Actually, I found the opposite: having a defined end point prevented me from messing about, it helped impose discipline, and it enabled me to plan better. Three years was more than enough.

    • pat thomson says:

      like you the time didn’t worry me personally. I finished ahead of time. BUt I can see a lot of my students need more time than they have and its not because they are lazy…

  6. As i was studying change and also with a sensitive subject area i had anticipated at least two years of data gathering. This suited my PT status. But it was also a factor in choosing where i would study. Australia and an education dept gave me two years PT longer than anywhere i could find in NZ. The time limit has been exactly what my study needed. The word limit i am thankful for; I might never constrain myself otherwise.

  7. galpod says:

    I personally find that having a firm deadline to finish is more focusing, but my supervisor did steer me away from longitudinal research because she doesn’t think it’s a “safe bet” for a student – she said I should do it when I get tenured :)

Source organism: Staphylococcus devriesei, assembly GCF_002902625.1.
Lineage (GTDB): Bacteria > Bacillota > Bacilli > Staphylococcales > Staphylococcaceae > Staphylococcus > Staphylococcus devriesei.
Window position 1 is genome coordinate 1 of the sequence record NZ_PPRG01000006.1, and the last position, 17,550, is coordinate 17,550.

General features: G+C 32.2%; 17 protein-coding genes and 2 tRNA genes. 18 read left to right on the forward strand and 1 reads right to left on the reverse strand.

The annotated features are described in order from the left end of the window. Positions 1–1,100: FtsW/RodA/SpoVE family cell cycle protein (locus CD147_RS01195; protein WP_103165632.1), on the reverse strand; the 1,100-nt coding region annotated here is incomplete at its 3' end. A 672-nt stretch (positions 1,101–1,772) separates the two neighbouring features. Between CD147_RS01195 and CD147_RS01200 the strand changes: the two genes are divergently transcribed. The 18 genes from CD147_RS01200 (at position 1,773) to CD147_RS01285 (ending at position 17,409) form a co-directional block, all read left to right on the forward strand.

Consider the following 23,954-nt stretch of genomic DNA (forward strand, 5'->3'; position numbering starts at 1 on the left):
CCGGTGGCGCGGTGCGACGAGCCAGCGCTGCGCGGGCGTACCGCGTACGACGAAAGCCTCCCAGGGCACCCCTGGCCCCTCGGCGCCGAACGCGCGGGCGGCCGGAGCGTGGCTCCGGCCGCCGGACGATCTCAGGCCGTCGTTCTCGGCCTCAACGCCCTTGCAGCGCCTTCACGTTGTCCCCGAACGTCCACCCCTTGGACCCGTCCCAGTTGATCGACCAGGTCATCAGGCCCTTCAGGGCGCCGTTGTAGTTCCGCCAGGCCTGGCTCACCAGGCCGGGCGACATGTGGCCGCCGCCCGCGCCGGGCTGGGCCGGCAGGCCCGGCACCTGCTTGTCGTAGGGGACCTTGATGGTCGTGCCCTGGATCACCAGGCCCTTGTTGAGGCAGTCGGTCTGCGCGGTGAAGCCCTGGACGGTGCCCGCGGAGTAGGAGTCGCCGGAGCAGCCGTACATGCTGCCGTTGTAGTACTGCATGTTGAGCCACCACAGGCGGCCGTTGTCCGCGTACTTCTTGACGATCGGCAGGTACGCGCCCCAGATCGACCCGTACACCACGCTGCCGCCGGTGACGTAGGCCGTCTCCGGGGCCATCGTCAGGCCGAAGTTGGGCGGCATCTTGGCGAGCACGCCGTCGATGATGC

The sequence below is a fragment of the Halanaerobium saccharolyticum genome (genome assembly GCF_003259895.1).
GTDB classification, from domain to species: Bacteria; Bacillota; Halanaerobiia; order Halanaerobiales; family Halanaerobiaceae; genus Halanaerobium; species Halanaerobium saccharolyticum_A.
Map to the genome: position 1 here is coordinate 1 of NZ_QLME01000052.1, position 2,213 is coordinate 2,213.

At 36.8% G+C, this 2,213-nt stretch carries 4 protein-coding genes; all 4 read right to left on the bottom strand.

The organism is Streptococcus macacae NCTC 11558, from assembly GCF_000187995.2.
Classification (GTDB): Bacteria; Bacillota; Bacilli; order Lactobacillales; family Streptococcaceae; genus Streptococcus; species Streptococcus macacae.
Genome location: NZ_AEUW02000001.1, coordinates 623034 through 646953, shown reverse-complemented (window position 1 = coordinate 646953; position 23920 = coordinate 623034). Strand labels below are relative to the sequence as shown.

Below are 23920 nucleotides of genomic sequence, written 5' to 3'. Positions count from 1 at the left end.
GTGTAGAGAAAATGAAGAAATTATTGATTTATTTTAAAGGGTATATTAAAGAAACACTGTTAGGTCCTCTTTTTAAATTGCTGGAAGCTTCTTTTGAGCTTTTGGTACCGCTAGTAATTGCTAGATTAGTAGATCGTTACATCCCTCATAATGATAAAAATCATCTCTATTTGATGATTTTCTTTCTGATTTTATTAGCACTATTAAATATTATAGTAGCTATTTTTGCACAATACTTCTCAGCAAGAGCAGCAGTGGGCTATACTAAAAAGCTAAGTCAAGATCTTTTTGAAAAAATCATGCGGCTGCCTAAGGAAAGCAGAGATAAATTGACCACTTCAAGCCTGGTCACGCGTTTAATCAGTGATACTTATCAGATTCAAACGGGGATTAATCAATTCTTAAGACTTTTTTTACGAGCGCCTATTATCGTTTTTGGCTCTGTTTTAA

My problem with the PhD deadlines (either the official ones held by universities or the unspoken ones that are the expectations from you when you are looking for a faculty job) is that they are applied across the board without regard to the type of research you do. So, for instance, my data collection demands that I’ll sit with each participant for at least an hour, in two sessions (they’re kids so 30 minutes is really the most they can do). Now, a colleague of mine, for instance, does research on teenagers and gives them pen-and-paper questionnaires. My data collection will take at least two years, and my colleague’s data collection will take two months, and yet we are both expected to adhere to the same deadlines. Importantly, we will both have a PhD degree in developmental research, so on paper we are equivalent – only she’s finished in 3 years and I will be done in 5 or 6. Who do you think hiring committees will prefer?

    • pat thomson says: